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wakawaka

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  1. The firm will have an accounting procedure to reimburse for expenses incurred on a client matter where the client shouldn’t be billed without dipping into your BD budget.
  2. Don’t know about the buildings specifically but that area and St. Clair West generally is an excellent area. You’re literally across the street from the subway which goes up to York, and right behind one of the best Loblaws’ in the city. Also a short walk from the shops and restaurants on St. Clair. Easy commute downtown. Access to the ravine for nature. Urban walkable neighbourhood. 10/10.
  3. I’m not a gamer by any means but Donkey Kong Country Tropical Freeze is bringing me lots of joy right now. The levels are so cleverly designed and it’s got just the right amount of difficulty.
  4. Seems silly to base your decision on the market for new calls when Toronto is the biggest legal market in the country and Vancouver is probably the second biggest. It’s not like you’re comparing Toronto to Sticksville. There will be opportunities in both markets. Base your decision on where you want to live and practice.
  5. I was under 5 years when I lateralled and it was an excellent career move from all perspectives, including compensation, mentorship, skill development, and my own satisfaction with work.
  6. I can’t really think of an area of Toronto where it wouldn’t be possible to live within a 15 minute walking radius. There are no law firms on the Islands that I am aware of. There is something to be said for having a bit of a buffer between home and work. To me my current 20 minute transit trip or 25 minute bike ride is the perfect balance.
  7. I think you need to get a better handle on terminology and the differences in legal roles between Quebec and Ontario. “Notary” does not have the same meaning or career path in Ontario that it does in Quebec. Similarly there are lawyers who do not appear in Court whose practices are “paperwork” based; they are called solicitors in Ontario. You can have the type of career you say you want while being a full fledged lawyer.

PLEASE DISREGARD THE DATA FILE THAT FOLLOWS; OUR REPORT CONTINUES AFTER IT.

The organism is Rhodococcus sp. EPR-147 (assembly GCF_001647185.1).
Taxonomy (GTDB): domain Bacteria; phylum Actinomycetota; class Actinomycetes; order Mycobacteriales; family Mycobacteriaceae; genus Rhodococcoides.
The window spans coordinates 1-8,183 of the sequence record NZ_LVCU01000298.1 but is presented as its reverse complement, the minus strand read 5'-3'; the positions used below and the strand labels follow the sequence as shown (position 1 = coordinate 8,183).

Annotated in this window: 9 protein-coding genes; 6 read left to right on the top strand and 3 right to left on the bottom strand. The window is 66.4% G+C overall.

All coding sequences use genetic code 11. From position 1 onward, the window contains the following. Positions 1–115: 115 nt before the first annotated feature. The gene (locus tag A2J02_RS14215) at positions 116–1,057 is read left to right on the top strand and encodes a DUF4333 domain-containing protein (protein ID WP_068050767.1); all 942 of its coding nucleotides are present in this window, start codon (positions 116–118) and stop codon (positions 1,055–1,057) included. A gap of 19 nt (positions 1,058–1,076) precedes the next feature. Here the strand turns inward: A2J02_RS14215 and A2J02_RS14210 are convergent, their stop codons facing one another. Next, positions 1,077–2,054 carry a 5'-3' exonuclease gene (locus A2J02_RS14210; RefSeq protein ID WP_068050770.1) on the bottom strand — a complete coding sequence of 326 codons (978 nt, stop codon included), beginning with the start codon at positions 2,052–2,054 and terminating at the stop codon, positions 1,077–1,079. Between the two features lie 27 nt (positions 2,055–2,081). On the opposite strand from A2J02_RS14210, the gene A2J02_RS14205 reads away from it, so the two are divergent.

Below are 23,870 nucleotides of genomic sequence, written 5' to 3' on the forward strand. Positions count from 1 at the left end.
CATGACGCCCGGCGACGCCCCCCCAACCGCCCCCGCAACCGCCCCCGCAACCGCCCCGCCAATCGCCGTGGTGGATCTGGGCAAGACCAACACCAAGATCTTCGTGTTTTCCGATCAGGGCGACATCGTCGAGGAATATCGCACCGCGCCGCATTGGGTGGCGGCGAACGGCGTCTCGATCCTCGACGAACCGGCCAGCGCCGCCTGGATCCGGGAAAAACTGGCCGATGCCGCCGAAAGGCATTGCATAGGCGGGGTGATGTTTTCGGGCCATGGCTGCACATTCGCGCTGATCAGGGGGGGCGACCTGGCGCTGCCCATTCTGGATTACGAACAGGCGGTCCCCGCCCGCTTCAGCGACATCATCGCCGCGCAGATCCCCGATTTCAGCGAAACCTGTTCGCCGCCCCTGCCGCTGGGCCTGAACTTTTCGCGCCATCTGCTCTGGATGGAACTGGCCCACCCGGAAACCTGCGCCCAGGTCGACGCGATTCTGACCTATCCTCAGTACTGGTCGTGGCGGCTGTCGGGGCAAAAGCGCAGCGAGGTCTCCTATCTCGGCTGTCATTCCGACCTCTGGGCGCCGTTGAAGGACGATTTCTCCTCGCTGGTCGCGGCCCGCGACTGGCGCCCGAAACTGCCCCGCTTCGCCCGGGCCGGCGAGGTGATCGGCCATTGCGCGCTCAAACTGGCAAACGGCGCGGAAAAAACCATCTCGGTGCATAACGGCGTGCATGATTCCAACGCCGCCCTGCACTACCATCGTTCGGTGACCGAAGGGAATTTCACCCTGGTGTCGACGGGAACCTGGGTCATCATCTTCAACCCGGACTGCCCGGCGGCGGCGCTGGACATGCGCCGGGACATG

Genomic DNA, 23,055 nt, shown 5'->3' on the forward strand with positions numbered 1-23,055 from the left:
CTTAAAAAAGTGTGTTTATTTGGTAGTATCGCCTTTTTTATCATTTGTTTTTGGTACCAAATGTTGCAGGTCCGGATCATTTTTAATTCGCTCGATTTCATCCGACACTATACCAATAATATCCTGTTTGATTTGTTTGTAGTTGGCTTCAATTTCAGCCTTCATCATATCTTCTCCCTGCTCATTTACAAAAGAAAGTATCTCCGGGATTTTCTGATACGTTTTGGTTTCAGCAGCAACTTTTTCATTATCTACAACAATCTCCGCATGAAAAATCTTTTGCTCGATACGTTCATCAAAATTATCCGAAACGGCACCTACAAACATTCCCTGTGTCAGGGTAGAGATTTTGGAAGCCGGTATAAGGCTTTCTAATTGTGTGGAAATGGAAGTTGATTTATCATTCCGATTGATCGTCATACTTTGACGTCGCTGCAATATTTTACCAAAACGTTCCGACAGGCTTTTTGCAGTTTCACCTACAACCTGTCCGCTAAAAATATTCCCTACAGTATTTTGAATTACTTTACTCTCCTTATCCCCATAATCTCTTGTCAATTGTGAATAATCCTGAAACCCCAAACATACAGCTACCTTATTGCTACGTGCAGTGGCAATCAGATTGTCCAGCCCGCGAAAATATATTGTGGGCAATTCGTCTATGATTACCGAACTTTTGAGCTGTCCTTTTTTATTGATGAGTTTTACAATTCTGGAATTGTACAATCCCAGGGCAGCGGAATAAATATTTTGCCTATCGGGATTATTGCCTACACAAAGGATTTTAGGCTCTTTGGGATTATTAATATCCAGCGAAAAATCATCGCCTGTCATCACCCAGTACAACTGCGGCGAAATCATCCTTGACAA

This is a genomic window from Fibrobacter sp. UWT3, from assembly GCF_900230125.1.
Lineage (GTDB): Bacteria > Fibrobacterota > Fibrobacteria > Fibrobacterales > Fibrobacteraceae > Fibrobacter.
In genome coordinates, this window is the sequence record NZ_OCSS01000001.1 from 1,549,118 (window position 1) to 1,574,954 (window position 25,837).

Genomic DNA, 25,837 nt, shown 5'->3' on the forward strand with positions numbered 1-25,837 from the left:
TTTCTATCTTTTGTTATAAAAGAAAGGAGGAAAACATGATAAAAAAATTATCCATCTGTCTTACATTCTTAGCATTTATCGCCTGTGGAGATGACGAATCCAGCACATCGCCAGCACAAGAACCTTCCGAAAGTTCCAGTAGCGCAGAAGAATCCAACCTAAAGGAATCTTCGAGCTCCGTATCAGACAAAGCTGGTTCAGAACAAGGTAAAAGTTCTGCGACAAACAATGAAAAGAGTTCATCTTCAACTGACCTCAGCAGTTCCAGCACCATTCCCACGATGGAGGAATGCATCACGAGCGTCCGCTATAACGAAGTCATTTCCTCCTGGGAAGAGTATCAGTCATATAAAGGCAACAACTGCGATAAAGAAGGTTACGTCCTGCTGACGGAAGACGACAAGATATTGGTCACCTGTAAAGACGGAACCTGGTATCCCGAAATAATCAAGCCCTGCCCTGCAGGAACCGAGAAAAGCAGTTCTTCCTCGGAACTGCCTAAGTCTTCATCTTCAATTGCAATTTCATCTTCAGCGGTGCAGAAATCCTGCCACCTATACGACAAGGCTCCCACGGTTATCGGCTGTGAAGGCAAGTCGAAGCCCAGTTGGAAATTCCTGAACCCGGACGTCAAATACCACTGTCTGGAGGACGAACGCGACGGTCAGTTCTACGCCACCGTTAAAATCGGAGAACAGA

8. Are you a student or a lawyer? If a student, I wouldn’t do it. No need to draw attention to yourself unnecessarily. If you’re a lawyer you could probably pull it off at a summer afternoon event.
  9. There are lots of firms (or practice areas within firms) that respect boundaries and vacation time.
  10. TIL, as I return from a lovely vacation to my professional managed, newly renovated rental apartment, with a fully stocked fridge, comfy furniture and a big TV, check my bank account that is continually increasing, and then hop on the subway for my 20 minute commute to work, that I am merely “surviving”.
  11. My experience lateraling was similar to the above. I also provided more notice than was required and worked really hard to prepare comprehensive transfer memos for my files. I still have very good relationships with the lawyers at my old firm.
  12. Why would a research position hurt you? You don’t think articling students do boatloads of research? I had a research assistant position in 2L summer and got plenty of articling interviews.
  13. ^ they aren’t talking about thank you notes to lawyers for doing the interview (which are annoying but I agree still expected), they’re talking about responding to a confirmation email from a recruiter or other HR person which is not necessary.
  14. I’m surprised articling students get two weeks now, when I was a student I got one week. I agree that it’s not a good idea to plan a trip during artlicling before you even start. Better to play it by ear and book a last minute trip than to be the person who says on day 1 that they already know they will be away on certain days. I do think you should use at least one of weeks that you’re given, though (maybe split it into two long weekends). I do think it’s important to be able to recharge your batteries.
  15. At bigger firms the target is generally for docketed, billable hours. There may be a separate target for docketed, non-billable hours, or some portion of your docketed non-billable hours may count towards your billable hours. The percentage of your docketed hours which are ultimately billed may also be looked at for discussions separate from whether you are “hitting your target”. Smaller firms may care more about billed hours than docketed hours.
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